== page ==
Women all around the world use their breath to help them with the sensations of labour. Breath awareness helps us to get out of our ‘thinking minds’ and into our body.
Your mind influences the perception of pain. If we start to believe a negative story, for example; ‘this is too hard’ or ‘I can’t do this’ then we enter the realm of suffering. The more we can quiet the negative mental chatter the better we can cope with strong sensations. Breath awareness helps us do this. With dedication, focus and patience you can learn to still the mental chatter and quieten the mind by focussing on your breath.
Breath Awareness For Birth
In Birthing From Within classes, we use ice cubes to simulate an uncomfortable sensation. This allows you to understand which breathing techniques will be most effective for you. We are all so unique and it’s fun to discover which practices work best. Some people are more visual and others like to have verbal guidance or use movement to assist.
Foundational Breathing Exercise
Grab a bowl of ice and a timer. Before picking up your ice, notice how you’re breathing today, in this moment. Bring your attention to your out-breath. Try to relax your body as you exhale. Now, set the timer for 60 seconds and pick up a handful of ice. Continue breathing. Try to focus on each exhalation and if your mind wanders, just bring your attention back to your next outward breath. Soften and release with each exhalation.
How did you go? The more you practice quietening your mind, the easier it will become.
It’s very natural to seek pleasure and avoid pain. In everyday life, feeling pain is a signal that something needs to change. It is essential to our survival to fix a pain that is life-threatening. However, in normal labour, strong sensations are to be expected and don’t necessarily need to be ‘fixed’ or numbed.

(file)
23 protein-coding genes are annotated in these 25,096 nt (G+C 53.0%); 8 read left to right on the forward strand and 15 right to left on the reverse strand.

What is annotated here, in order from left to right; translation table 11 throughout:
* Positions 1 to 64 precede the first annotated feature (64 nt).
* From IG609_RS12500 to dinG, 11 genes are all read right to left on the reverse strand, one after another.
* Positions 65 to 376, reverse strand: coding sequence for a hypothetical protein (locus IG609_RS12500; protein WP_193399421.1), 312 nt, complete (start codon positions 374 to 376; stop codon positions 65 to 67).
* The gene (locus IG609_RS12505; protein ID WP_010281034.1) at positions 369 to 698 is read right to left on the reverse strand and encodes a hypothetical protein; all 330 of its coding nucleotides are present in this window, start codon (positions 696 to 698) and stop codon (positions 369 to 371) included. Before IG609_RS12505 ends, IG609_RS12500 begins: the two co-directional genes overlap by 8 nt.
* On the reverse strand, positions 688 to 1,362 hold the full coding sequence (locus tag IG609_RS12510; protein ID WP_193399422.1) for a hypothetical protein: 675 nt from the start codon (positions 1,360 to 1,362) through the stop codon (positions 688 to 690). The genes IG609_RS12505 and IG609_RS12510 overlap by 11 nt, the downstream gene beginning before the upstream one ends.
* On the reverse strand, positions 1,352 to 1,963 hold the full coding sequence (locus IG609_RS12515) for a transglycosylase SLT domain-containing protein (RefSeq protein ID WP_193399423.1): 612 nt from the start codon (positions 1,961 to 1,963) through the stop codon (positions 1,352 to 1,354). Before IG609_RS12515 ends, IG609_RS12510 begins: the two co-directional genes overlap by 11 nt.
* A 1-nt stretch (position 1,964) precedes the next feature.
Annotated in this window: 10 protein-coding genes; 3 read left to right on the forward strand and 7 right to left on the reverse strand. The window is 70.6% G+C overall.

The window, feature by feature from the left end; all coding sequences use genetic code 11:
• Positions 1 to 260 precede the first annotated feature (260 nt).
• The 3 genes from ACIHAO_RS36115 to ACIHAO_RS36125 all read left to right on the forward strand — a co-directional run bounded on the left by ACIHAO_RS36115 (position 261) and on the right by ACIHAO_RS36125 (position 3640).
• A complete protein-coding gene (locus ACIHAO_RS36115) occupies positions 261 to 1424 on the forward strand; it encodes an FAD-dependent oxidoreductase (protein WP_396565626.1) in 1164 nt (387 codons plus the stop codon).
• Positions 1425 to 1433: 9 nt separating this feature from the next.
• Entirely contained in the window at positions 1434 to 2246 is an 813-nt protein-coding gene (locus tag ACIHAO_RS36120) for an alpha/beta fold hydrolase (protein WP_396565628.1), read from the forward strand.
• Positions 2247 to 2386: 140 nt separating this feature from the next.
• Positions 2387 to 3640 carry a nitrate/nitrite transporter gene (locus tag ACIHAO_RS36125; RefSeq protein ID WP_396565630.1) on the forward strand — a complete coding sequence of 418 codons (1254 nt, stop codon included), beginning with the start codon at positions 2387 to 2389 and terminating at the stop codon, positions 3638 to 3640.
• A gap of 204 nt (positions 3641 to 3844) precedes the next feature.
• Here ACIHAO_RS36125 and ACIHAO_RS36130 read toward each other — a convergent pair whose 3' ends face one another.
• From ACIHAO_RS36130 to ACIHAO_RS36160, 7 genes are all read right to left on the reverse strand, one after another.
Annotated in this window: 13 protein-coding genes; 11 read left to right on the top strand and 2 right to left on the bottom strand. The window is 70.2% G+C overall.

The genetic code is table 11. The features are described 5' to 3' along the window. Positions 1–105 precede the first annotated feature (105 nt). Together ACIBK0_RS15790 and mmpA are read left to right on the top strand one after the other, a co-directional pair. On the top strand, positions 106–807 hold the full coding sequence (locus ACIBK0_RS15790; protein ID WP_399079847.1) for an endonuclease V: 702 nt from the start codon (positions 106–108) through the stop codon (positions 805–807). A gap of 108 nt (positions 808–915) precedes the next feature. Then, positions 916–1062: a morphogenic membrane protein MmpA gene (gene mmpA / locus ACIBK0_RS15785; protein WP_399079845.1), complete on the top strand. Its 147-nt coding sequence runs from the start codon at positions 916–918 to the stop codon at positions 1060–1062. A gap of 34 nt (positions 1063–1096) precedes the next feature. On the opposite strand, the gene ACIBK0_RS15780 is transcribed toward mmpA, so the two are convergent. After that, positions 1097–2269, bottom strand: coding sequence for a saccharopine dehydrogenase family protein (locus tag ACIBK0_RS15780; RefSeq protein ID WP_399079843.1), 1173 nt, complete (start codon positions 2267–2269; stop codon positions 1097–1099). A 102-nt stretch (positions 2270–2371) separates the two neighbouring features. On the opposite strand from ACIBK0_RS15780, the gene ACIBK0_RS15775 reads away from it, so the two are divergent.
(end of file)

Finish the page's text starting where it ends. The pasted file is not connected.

In fact, there are advantages to feeling the sensations. Women having an unmedicated birth instinctively move into better positions for themselves and their babies. Being upright and mobile can help shorten the length of labour and significantly reduce pain.
Endorphins are ‘natures pain relief’ that the body releases in response to pain. They help people to feel calm and blissful. The labouring woman may lose track of time and look like she is drunk or stoned or in a dream-like state. We can enhance the release of endorphins by helping the woman feel safe and not talking too much.
Other environmental factors that can help the mother to get in-the-zone include helping her feel safe and private and making sure the birth space is warm and dark or dimly lit. This enhances the effect of her hormones thus making labour safer and more enjoyable.
The best way to learn about these breathing techniques is to actually try them out. Get in touch with Kirrah if you’d like to try a free class.